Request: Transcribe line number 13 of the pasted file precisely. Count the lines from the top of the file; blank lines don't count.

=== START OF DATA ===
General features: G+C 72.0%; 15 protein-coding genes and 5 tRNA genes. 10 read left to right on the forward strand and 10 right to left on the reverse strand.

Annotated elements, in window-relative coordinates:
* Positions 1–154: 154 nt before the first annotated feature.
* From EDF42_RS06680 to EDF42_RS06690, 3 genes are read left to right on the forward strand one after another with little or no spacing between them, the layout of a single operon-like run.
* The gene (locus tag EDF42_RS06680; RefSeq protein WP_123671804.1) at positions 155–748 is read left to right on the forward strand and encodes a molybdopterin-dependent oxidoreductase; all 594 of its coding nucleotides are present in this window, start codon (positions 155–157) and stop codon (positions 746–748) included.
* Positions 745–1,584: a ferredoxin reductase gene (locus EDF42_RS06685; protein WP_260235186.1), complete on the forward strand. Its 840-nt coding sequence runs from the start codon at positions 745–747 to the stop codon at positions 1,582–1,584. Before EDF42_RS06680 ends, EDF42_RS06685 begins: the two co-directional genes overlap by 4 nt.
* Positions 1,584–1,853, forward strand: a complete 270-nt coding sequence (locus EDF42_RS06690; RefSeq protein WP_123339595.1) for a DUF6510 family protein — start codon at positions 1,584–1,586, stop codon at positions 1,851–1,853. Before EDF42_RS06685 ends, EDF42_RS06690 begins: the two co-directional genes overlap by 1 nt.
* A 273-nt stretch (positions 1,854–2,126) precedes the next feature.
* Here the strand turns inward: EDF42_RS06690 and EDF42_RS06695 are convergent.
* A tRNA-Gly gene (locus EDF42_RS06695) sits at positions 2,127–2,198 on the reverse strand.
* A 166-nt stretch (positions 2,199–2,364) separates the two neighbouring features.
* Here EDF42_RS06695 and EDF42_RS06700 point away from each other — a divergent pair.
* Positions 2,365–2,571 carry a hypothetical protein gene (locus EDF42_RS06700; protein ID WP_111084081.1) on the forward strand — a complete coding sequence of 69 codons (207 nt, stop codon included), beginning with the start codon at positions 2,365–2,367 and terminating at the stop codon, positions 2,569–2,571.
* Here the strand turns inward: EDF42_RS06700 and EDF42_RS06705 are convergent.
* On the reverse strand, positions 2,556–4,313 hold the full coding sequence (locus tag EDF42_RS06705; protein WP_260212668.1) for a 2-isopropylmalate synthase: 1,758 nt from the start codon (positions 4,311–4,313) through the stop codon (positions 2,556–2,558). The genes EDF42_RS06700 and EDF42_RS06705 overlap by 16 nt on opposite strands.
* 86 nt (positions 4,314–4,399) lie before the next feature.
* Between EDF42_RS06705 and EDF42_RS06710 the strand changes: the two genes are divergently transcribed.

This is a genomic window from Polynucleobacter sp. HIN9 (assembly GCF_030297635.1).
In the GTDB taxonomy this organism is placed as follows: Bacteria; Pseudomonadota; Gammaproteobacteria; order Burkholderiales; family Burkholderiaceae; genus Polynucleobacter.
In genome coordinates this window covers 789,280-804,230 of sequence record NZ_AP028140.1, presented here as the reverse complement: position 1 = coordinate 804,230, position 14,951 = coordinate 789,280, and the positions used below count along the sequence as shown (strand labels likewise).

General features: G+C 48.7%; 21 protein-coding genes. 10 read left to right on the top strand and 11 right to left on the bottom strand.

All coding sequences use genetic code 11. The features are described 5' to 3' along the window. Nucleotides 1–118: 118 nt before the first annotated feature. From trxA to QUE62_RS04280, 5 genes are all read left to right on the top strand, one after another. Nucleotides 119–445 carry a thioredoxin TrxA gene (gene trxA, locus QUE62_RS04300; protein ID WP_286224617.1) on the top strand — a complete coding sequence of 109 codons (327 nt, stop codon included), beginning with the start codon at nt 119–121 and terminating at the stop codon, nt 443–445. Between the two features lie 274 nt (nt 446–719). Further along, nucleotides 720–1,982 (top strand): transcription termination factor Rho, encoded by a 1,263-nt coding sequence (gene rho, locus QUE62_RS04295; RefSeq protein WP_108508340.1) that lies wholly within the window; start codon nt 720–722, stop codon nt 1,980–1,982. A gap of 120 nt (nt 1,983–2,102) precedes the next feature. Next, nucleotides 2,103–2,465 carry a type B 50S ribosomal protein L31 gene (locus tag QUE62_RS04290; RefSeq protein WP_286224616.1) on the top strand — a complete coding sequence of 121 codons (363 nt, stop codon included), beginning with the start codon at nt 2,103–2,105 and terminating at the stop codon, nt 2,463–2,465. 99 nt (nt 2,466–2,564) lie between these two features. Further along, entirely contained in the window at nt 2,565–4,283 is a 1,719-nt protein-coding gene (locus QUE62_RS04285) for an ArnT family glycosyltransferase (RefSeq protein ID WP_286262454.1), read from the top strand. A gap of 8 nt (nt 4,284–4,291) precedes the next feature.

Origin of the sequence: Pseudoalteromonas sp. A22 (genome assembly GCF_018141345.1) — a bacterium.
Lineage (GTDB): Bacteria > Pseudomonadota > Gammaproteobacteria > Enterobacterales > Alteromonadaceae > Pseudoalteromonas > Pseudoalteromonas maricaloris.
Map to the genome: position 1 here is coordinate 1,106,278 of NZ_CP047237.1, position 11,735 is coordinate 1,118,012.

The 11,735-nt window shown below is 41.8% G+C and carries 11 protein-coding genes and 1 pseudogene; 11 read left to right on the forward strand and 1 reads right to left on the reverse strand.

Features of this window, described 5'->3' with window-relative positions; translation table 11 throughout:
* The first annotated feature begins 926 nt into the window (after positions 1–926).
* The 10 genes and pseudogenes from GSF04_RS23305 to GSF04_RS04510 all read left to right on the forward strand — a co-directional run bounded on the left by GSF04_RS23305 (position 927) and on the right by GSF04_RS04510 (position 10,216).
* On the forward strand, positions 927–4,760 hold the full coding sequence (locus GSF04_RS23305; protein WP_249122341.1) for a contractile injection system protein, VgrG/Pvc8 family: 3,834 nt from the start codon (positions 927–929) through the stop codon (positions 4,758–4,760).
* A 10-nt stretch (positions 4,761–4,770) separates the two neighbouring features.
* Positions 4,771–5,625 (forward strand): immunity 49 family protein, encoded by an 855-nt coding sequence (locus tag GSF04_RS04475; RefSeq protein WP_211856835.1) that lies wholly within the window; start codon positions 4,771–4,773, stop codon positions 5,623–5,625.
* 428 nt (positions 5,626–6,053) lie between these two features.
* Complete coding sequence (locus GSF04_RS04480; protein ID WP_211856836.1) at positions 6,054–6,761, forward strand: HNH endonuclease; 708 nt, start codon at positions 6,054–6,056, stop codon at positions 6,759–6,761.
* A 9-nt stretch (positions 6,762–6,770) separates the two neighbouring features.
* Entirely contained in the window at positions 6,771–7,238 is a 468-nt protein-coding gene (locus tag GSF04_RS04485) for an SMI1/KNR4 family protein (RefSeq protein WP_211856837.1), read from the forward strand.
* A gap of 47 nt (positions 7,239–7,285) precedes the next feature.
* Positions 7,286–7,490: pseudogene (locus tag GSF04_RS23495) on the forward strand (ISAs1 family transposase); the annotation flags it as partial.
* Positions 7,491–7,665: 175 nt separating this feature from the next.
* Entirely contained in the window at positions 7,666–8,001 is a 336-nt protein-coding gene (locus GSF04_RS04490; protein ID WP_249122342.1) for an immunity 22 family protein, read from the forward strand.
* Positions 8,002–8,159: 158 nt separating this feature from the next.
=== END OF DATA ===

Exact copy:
* Positions 2,365–2,571 carry a hypothetical protein gene (locus EDF42_RS06700; protein ID WP_111084081.1) on the forward strand — a complete coding sequence of 69 codons (207 nt, stop codon included), beginning with the start codon at positions 2,365–2,367 and terminating at the stop codon, positions 2,569–2,571.